Now I will try to show you, how to generate a specification for your own requirements.
To start it, you select the almost obvious "Define Specification" button:
Then the essential dialog for generating and defining specifications appears:
Here you can generate new specifications, modify existing specifications etc. But we will walk through it spep by step...
Starting at the top of the dialog, there is a drop down select box, where you can select between the existing specifications.
On the top right there are four Butons: "Add Specification", "Delete Spec", "Sort Specs" and "Rename Specification". They all do what they say, but we will now only discuss the "Add Specification"-Button. If you press/click it, the program will start defining a new specification. As a first action it will ask you for a name for the specification. You may type in anything you want, but of course it makes sense, if the name is somehow explanatory for what you specify (I used a slightly stupid name for the specification here, as it is just for documentation...):
When you press "OK" now a new specification will have been generated.
Now let's go through the dialog step by step. There are three check boxes right under the specification name:
The first one "Beam Splitter Specification" allows when checked to load two spectra to specify the behaviour of a beam splitter (e.g. transmission and reflection). Both specifications can be defined separately. If it is selected the "Load three spectra" will change into "Polarizing Beamsplitter". When the latter is also selected, than specifications can be given for s-pol, p-pol and average (that is calculated as the arithmetic mean of s-pol and p-pol spectrum). Both spectra need to be measured with the same parameters regarding wavelength range, step width and number of measurement points per wavelength.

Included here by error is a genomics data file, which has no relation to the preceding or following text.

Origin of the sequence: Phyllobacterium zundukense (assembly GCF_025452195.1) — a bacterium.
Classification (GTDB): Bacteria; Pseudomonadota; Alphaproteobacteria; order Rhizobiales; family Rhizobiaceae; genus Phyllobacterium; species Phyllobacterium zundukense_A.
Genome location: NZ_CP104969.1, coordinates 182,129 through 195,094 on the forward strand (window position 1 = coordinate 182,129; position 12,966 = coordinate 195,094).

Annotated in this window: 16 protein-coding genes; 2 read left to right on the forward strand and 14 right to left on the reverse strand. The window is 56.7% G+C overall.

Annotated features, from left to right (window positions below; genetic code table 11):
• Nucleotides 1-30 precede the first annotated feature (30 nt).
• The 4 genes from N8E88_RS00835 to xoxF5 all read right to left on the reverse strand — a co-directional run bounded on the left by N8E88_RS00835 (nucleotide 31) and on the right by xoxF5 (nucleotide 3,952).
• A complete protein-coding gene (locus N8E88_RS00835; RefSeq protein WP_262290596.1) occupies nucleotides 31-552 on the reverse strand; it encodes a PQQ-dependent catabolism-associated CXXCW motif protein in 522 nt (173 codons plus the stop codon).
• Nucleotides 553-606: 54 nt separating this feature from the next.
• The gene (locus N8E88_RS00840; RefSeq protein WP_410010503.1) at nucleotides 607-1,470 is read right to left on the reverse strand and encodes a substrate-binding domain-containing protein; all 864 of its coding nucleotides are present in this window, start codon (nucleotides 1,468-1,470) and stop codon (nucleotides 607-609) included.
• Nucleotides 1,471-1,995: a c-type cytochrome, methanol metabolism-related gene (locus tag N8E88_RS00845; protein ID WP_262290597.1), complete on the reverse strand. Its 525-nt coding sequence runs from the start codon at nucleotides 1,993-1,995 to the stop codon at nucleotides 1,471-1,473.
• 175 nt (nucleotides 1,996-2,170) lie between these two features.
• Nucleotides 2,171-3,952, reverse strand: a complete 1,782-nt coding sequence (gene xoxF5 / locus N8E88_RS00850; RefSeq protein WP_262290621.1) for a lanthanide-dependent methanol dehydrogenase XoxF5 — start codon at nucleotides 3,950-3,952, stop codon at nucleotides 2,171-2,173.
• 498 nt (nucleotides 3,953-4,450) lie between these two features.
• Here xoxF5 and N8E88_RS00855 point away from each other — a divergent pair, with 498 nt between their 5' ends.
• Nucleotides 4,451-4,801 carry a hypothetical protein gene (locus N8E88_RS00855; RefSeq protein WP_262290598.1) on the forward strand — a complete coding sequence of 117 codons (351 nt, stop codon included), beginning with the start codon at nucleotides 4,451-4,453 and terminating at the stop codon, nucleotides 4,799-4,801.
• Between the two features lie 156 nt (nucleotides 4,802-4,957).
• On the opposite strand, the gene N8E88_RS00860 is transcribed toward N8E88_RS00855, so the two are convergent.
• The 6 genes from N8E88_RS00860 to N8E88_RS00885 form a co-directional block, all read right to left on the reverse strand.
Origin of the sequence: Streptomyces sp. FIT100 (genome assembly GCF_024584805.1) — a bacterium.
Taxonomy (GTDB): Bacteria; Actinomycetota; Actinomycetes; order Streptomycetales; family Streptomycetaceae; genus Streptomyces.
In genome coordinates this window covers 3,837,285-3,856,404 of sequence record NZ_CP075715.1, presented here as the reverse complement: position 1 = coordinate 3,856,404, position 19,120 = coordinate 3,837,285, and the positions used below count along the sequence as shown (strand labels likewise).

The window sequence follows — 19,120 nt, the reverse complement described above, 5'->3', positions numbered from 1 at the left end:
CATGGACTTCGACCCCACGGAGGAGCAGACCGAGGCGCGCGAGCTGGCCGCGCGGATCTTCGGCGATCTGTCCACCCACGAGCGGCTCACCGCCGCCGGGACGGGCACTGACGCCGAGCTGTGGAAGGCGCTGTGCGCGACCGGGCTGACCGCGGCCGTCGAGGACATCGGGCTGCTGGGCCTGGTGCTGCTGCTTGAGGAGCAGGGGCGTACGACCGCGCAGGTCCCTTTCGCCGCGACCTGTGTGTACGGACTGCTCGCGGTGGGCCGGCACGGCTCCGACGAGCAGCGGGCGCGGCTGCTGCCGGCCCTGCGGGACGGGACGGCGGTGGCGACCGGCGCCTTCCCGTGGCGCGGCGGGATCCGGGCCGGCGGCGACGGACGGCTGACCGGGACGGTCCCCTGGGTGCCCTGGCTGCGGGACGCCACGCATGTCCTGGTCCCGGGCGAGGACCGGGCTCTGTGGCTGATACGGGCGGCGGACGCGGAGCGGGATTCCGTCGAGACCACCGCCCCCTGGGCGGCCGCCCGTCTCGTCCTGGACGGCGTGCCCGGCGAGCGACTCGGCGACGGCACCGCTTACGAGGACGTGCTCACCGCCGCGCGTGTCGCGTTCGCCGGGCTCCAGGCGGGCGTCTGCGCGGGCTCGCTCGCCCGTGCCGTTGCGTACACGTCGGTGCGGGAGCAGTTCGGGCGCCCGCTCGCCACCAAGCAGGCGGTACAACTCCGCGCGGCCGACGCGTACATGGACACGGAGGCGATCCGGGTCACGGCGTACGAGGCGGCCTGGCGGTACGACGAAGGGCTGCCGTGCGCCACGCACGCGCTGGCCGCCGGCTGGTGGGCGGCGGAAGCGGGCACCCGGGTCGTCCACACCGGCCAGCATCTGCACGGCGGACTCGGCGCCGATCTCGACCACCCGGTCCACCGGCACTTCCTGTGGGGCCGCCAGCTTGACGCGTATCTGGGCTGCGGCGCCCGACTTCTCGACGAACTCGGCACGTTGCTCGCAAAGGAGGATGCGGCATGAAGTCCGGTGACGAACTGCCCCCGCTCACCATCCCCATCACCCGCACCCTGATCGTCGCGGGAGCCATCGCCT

The second check box "load three spectra" also allows to load three spectral files and to specify their requirements separately. This might be good for metallic beam splitters, where you want to give specifications for transmission, reflection and absorption.
The third check box "Print as Protocol" changes the behaviour when printing. If it is checkd, a new textfield will appear giving the path to a protocol definition file:
When you click into this text-box, a file selection dialog comes up letting you select a protocol definition file ("*.pro"). How these are defined and what they can do is the topic of another HowTo.
Going further down in the dialog we find a select box and another check-box:
With the "Quick Access Key" select box, you can select a function key (the F1 to F12 keys at the top of the keyboard), that can be connected with this specification, so by pressing the Fx-Key you can select often used specifications with a single keystroke.
If the "Evaluate Transmission Value as Optical Density" checkbox is selected, the software will assume that it reads in transmission values and calculates OD values from these measured values. It is in the responsibility of the user to not load files that physically don't make sense. It was necessary to implement this feature, because some spectrometers save transmission values, even if the measurement software shows optical density. It may come in handy, if you want to know or specify optical density and you only have transmission data available.
The next things to ba adjusted are the properties of the graph showing your curves: